Facebook’s Messenger app has launched an augmented reality (AR) feature enabling shoppers to see realistic mock-ups of products.
The AR feature, which launched on 1 May, will allow brands to offer customised advert experiences.
While the feature is still in its beta stage, four businesses have already signed up as early partners, including electronics company Asustek Computer, automaker Kia Motors, clothing company Nike and French cosmetics chain Sephora.
It is estimated that 1.3 billion people are using the Messenger app, and Facebook has said that the ads within the app will play an important role in its long-term revenue growth strategy.
Nike has launched a new pair of limited edition shoes to coincide with its new Messenger AR advert, which allows customers to view a virtual rendering of the shoe when chatting with Nike’s chatbot and then make a purchase.
David Marcus, head of Facebook’s Messenger app, said that shoppers will be able to visualise and potentially test out products that advertisers have made available. Sephora, which is one of the first businesses using the feature, will allow people to virtually try on makeup.
Facebook said in a statement: “When a person interacts with your business in Messenger, you can prompt them to open the camera, which will be pre-populated with filters and AR effects that are specific to your brand.”
“This feature leverages the nature of messaging to help people get valuable, instant feedback about purchases, customisations, and more, without ever needing to set foot in a store.”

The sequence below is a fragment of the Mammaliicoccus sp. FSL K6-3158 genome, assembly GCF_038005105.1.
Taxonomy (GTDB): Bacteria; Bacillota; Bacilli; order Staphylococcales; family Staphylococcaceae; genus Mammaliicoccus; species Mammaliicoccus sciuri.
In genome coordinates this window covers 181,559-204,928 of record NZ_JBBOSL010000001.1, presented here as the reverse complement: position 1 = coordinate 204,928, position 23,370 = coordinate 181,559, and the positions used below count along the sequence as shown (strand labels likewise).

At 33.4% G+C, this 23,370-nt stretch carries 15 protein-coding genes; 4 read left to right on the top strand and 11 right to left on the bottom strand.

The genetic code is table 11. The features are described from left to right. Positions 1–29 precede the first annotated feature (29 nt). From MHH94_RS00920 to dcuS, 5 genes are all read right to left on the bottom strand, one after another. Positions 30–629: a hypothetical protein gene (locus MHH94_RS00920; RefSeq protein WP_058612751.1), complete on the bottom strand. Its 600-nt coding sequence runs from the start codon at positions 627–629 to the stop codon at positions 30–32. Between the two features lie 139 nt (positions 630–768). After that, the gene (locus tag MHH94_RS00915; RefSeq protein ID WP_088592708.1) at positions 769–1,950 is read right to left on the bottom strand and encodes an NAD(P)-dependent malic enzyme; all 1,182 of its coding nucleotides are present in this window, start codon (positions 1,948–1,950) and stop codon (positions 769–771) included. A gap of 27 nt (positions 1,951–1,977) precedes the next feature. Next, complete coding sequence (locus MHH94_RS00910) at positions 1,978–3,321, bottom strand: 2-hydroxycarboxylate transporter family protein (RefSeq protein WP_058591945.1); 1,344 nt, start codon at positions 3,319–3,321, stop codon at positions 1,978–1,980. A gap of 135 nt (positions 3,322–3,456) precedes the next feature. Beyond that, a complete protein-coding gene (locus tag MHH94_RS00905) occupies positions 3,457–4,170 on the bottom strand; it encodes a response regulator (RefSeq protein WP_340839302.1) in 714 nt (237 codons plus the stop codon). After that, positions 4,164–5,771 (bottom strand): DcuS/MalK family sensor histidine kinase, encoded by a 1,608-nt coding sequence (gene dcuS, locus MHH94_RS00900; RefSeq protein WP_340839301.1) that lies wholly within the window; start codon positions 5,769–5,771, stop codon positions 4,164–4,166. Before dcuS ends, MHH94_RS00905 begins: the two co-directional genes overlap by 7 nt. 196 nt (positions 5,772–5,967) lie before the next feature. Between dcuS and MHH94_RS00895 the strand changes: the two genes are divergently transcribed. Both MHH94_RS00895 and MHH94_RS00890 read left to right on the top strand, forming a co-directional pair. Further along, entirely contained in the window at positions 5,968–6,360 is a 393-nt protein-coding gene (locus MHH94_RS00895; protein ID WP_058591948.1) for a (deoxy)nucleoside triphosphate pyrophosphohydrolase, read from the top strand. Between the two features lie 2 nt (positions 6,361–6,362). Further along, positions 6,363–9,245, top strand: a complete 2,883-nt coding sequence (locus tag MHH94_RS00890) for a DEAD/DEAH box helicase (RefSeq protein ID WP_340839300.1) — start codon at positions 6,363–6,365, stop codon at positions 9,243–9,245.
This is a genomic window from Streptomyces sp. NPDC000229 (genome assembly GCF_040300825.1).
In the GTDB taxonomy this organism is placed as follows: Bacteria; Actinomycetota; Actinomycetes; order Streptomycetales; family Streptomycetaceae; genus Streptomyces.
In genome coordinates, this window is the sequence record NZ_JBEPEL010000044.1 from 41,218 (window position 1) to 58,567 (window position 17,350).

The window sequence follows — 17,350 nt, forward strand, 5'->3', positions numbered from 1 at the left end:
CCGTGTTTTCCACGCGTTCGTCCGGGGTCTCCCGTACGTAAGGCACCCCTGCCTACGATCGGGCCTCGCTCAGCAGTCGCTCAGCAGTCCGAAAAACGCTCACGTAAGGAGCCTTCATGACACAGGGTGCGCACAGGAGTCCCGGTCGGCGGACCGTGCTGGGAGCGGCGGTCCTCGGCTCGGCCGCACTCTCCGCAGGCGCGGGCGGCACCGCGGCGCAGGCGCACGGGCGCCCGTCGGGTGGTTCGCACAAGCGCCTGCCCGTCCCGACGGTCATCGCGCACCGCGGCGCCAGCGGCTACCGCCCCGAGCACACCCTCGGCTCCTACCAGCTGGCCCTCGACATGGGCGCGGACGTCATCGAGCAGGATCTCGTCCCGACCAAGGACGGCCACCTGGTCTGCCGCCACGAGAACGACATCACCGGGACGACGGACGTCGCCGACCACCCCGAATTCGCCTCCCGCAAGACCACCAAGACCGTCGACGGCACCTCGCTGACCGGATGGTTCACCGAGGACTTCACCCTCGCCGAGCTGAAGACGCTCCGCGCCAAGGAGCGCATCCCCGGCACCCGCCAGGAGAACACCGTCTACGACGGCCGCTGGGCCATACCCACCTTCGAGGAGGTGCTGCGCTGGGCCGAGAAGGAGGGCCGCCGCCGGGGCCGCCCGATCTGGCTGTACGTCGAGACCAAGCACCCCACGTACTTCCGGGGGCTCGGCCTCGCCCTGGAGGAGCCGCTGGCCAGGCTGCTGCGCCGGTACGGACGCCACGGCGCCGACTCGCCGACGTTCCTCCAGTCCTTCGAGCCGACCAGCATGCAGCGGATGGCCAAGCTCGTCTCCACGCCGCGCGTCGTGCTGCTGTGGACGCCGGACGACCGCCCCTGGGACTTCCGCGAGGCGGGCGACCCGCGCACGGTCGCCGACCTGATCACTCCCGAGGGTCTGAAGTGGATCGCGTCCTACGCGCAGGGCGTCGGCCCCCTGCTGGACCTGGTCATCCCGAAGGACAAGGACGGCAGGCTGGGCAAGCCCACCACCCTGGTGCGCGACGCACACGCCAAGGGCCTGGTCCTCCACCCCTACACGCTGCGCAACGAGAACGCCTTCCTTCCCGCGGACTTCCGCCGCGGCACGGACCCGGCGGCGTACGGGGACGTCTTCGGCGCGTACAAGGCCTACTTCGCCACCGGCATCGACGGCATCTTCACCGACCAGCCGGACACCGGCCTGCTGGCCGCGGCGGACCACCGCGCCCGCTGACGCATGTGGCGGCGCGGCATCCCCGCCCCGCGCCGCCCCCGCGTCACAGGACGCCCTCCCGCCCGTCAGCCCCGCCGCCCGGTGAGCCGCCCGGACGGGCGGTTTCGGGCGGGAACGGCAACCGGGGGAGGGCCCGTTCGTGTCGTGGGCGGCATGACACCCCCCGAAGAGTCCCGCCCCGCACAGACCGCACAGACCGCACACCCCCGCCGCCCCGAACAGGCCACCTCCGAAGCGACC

Similar AR features have thrived on app retailers such as Amazon and Ikea, which allow people to see how items of furniture or appliances could look in a room.
Facebook also plans to sell ads to brands on its newsfeed that connect to Messenger conversations.
The news comes during a growing controversy over data privacy at Facebook, and a growing opposition both internally and from the public over the use of targeted adverts.
Earlier this week co-founder and CEO of Facebook-owned WhatsApp, which has more than one billion users, Jon Koum, announced plans to step down over disagreements with its parent company.
While the specific reasons for the departure are unknown, Koum has long been a critic of targeted advertising, stating in 2012 that adverts were ‘a disruption to aesthetics, an insult to your intelligence, and the interruption of your train of thought’.
Marcus said he was not worried about ads turning off Messenger users, and people have to opt-in to talk to the business about the service.
He said: “People actually find it helpful.”
According to Marcus, Facebook is trying to attract businesses with automated chat bots that can reply to customer inquiries. There are currently 300,000 bots on Messenger, three times more than a year ago.